The Ripon Forum

Volume 49, No. 1

February 2015

It’s Worse than You Think

By on February 16, 2015

Senate Hearing On Toyota Recalls and The Government ResponseRAY LAHOOD

America’s transportation infrastructure is falling apart, and we as a nation are falling behind. You know it, and your friends and neighbors do, too, because we experience the potholes and congestion daily. Yet somehow, with every possible indicator pointing toward the need for increased investment in our crumbling roads, bridges and transit systems, policymakers at all levels of government have been sitting on the sidelines.

During my time as Secretary of Transportation, I traveled around the United States meeting with local leaders and citizens who were concerned with the state of the roads in their neighborhoods, and the bridges they crossed every day getting to work. I met airline pilots and business commuters frustrated with the outdated air traffic control systems that led to delays on the tarmac and travel headaches. I met seaport workers concerned that our outdated ports would not be able to accommodate the new post-Panamax vessels that will become the norm once the newly widened Panama Canal opens.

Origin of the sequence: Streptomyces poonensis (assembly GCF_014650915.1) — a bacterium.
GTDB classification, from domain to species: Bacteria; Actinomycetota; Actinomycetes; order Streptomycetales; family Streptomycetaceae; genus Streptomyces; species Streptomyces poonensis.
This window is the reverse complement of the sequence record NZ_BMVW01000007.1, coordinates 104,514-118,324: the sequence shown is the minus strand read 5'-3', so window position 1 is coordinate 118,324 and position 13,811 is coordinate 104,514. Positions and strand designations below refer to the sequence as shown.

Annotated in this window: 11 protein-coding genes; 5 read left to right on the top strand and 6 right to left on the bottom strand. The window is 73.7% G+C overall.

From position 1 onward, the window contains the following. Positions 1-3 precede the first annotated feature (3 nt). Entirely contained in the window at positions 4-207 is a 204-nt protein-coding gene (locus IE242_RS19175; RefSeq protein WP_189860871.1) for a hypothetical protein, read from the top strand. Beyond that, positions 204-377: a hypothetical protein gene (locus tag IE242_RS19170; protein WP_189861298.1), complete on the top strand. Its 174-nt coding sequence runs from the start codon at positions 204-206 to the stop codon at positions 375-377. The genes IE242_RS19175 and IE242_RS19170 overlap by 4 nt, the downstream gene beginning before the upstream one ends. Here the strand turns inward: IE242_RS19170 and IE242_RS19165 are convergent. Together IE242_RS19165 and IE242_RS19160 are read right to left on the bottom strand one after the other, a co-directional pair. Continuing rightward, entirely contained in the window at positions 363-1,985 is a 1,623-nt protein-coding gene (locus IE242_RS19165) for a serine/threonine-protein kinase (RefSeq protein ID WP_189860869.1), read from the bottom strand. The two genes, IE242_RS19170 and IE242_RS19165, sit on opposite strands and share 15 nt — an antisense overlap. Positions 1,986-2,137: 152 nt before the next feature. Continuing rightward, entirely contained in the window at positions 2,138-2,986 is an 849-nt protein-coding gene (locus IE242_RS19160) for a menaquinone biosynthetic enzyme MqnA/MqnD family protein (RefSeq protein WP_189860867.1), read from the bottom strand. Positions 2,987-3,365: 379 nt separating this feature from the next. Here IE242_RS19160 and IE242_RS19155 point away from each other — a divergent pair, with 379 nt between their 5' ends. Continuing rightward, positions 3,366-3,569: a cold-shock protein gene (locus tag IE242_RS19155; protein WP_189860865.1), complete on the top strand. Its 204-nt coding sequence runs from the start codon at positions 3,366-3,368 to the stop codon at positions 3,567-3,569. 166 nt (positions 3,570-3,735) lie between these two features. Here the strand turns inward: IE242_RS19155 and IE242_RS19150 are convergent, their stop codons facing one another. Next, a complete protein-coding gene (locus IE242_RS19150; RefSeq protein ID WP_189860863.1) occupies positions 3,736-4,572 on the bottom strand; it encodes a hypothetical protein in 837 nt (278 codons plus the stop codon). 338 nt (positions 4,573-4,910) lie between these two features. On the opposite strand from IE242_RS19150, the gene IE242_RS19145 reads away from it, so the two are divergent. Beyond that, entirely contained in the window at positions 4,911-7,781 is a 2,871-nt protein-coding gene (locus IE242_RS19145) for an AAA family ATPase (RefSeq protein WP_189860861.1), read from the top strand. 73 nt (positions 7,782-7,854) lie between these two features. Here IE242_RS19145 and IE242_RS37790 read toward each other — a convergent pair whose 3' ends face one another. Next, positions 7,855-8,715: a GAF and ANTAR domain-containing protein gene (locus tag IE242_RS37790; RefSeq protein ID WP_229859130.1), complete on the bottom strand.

I know the deplorable state of our roads and bridges is not new news, but I am here to tell you: it’s worse than you think. In a recent 60 Minutes segment, my fellow Building America’s Future co-chair former Pennsylvania Governor Ed Rendell and I helped to take an in-depth look at the dismal state of many of America’s most-traveled bridges. Here’s just one disturbing statistic: twenty five percent of the bridges crossed by Americans on a daily basis are either “structurally deficient” or do not have enough capacity for current traffic levels. And as tens of millions of Americans travel over a bridge each and every day, people are rightly concerned about their safety. In this case, the cost of inaction is high.

Because 32 percent of major roads are in poor or mediocre condition, taxpayers are paying on average $444 each year in additional vehicle repairs and operating costs.

The neglect of our roads has led to growing congestion and roads that are not properly maintained. And this is costing taxpayers money.

Because 32 percent of major roads are in poor or mediocre condition, taxpayers are paying on average $444 each year in additional vehicle repairs and operating costs.

And because 44 percent of America’s major urban highways are congested, drivers are paying $121 billion in wasted time and fuel. That amounts to $818 per commuter each year.

potholeAccording to the American Society of Civil Engineers, the U.S. needs roughly $3.6 trillion in total investment by the year 2020 just to get our systems back to “adequate” status. It’s a hefty price tag, but it’s one we can no longer afford to put off each year.